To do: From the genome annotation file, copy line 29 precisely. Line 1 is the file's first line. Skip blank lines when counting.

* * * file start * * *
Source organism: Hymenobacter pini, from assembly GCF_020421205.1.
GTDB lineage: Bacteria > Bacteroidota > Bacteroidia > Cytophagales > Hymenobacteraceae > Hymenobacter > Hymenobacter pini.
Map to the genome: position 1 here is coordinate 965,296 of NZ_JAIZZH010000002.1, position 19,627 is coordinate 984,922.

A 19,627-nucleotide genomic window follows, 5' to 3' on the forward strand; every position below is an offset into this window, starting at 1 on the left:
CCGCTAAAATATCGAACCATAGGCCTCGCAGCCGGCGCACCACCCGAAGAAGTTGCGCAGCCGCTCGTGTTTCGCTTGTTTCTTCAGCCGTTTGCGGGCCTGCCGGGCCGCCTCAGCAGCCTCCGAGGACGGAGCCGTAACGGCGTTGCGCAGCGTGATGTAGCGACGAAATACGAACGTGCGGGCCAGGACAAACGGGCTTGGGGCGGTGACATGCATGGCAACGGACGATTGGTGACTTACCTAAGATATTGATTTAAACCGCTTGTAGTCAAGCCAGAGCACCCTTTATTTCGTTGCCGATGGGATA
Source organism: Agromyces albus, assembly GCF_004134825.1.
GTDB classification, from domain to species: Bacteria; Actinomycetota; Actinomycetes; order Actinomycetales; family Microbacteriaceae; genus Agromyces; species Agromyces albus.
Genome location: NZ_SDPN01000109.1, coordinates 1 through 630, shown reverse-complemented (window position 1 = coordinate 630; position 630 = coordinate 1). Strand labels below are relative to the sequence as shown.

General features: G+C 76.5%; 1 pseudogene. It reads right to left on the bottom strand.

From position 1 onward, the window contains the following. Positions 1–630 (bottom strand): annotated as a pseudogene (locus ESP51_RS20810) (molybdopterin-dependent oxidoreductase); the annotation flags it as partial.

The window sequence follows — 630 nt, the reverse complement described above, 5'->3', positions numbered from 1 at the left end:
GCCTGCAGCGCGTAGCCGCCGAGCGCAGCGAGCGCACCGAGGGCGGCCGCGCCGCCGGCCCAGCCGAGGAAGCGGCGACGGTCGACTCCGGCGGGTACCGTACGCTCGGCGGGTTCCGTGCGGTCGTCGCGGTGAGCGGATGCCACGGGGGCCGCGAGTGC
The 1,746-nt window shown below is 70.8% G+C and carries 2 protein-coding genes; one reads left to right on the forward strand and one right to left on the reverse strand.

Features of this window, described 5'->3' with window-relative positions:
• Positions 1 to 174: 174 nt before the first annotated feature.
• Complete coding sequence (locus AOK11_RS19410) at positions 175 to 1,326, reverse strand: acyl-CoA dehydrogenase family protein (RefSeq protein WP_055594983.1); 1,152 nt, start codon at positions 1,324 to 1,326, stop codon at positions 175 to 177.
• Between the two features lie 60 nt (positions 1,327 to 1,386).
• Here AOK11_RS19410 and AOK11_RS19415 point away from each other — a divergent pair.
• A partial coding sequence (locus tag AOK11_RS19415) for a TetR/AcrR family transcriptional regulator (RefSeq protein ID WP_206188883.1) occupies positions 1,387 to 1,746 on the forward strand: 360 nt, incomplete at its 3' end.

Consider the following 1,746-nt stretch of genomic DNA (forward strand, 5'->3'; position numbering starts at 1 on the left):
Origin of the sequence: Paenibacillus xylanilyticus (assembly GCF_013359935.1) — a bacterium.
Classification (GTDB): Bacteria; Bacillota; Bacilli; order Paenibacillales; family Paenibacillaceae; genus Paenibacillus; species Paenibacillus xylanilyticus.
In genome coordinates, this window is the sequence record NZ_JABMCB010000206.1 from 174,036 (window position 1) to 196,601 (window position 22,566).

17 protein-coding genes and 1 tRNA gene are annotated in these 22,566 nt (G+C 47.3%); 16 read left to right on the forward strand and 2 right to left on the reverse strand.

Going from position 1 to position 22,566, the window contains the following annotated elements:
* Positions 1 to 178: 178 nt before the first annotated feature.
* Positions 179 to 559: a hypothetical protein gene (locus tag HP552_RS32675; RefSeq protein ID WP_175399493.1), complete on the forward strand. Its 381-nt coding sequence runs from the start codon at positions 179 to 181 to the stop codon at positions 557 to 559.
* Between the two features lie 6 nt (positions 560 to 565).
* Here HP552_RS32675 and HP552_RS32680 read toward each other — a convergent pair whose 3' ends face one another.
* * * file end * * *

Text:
* Here HP552_RS32675 and HP552_RS32680 read toward each other — a convergent pair whose 3' ends face one another.